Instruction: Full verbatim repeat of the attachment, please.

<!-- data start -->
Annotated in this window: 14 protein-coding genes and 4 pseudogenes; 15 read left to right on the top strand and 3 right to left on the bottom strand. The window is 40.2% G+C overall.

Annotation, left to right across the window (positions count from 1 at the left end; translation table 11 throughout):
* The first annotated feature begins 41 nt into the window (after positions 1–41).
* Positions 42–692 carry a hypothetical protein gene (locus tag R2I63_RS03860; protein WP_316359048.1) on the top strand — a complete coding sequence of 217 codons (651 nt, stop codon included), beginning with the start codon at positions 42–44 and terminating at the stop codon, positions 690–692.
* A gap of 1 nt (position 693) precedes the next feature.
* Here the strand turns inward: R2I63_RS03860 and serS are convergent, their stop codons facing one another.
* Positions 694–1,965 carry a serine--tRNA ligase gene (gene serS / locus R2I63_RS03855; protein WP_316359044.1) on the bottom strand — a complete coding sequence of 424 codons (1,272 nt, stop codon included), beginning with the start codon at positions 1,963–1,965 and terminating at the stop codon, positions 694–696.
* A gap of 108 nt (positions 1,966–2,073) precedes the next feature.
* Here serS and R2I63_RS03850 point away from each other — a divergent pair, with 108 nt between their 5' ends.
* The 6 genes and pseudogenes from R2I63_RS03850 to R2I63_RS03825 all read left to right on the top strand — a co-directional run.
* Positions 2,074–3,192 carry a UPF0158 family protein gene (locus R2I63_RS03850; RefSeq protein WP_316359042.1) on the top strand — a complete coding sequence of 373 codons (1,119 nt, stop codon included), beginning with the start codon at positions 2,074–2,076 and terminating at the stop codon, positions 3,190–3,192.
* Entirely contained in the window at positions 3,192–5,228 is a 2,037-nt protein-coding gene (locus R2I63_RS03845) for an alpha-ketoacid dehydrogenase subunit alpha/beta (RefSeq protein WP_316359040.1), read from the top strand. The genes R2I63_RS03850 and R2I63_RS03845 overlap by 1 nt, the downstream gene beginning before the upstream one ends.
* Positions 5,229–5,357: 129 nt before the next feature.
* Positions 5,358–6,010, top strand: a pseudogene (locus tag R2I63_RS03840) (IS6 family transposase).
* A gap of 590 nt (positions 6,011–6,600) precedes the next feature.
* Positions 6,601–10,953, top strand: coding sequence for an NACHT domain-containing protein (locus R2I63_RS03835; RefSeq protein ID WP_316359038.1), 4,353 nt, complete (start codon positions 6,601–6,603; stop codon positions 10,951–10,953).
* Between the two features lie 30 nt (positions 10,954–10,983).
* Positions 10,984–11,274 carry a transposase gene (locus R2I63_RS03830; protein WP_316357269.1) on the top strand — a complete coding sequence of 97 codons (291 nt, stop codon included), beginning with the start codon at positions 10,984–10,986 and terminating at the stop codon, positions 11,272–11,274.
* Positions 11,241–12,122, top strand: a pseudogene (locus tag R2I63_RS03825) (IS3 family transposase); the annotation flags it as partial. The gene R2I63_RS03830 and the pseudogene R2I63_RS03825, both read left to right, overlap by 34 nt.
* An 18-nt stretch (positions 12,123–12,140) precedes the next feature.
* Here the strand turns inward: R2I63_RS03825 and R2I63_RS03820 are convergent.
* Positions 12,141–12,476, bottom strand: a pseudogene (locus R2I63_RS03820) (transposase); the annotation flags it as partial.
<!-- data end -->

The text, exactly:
Annotated in this window: 14 protein-coding genes and 4 pseudogenes; 15 read left to right on the top strand and 3 right to left on the bottom strand. The window is 40.2% G+C overall.

Annotation, left to right across the window (positions count from 1 at the left end; translation table 11 throughout):
* The first annotated feature begins 41 nt into the window (after positions 1–41).
* Positions 42–692 carry a hypothetical protein gene (locus tag R2I63_RS03860; protein WP_316359048.1) on the top strand — a complete coding sequence of 217 codons (651 nt, stop codon included), beginning with the start codon at positions 42–44 and terminating at the stop codon, positions 690–692.
* A gap of 1 nt (position 693) precedes the next feature.
* Here the strand turns inward: R2I63_RS03860 and serS are convergent, their stop codons facing one another.
* Positions 694–1,965 carry a serine--tRNA ligase gene (gene serS / locus R2I63_RS03855; protein WP_316359044.1) on the bottom strand — a complete coding sequence of 424 codons (1,272 nt, stop codon included), beginning with the start codon at positions 1,963–1,965 and terminating at the stop codon, positions 694–696.
* A gap of 108 nt (positions 1,966–2,073) precedes the next feature.
* Here serS and R2I63_RS03850 point away from each other — a divergent pair, with 108 nt between their 5' ends.
* The 6 genes and pseudogenes from R2I63_RS03850 to R2I63_RS03825 all read left to right on the top strand — a co-directional run.
* Positions 2,074–3,192 carry a UPF0158 family protein gene (locus R2I63_RS03850; RefSeq protein WP_316359042.1) on the top strand — a complete coding sequence of 373 codons (1,119 nt, stop codon included), beginning with the start codon at positions 2,074–2,076 and terminating at the stop codon, positions 3,190–3,192.
* Entirely contained in the window at positions 3,192–5,228 is a 2,037-nt protein-coding gene (locus R2I63_RS03845) for an alpha-ketoacid dehydrogenase subunit alpha/beta (RefSeq protein WP_316359040.1), read from the top strand. The genes R2I63_RS03850 and R2I63_RS03845 overlap by 1 nt, the downstream gene beginning before the upstream one ends.
* Positions 5,229–5,357: 129 nt before the next feature.
* Positions 5,358–6,010, top strand: a pseudogene (locus tag R2I63_RS03840) (IS6 family transposase).
* A gap of 590 nt (positions 6,011–6,600) precedes the next feature.
* Positions 6,601–10,953, top strand: coding sequence for an NACHT domain-containing protein (locus R2I63_RS03835; RefSeq protein ID WP_316359038.1), 4,353 nt, complete (start codon positions 6,601–6,603; stop codon positions 10,951–10,953).
* Between the two features lie 30 nt (positions 10,954–10,983).
* Positions 10,984–11,274 carry a transposase gene (locus R2I63_RS03830; protein WP_316357269.1) on the top strand — a complete coding sequence of 97 codons (291 nt, stop codon included), beginning with the start codon at positions 10,984–10,986 and terminating at the stop codon, positions 11,272–11,274.
* Positions 11,241–12,122, top strand: a pseudogene (locus tag R2I63_RS03825) (IS3 family transposase); the annotation flags it as partial. The gene R2I63_RS03830 and the pseudogene R2I63_RS03825, both read left to right, overlap by 34 nt.
* An 18-nt stretch (positions 12,123–12,140) precedes the next feature.
* Here the strand turns inward: R2I63_RS03825 and R2I63_RS03820 are convergent.
* Positions 12,141–12,476, bottom strand: a pseudogene (locus R2I63_RS03820) (transposase); the annotation flags it as partial.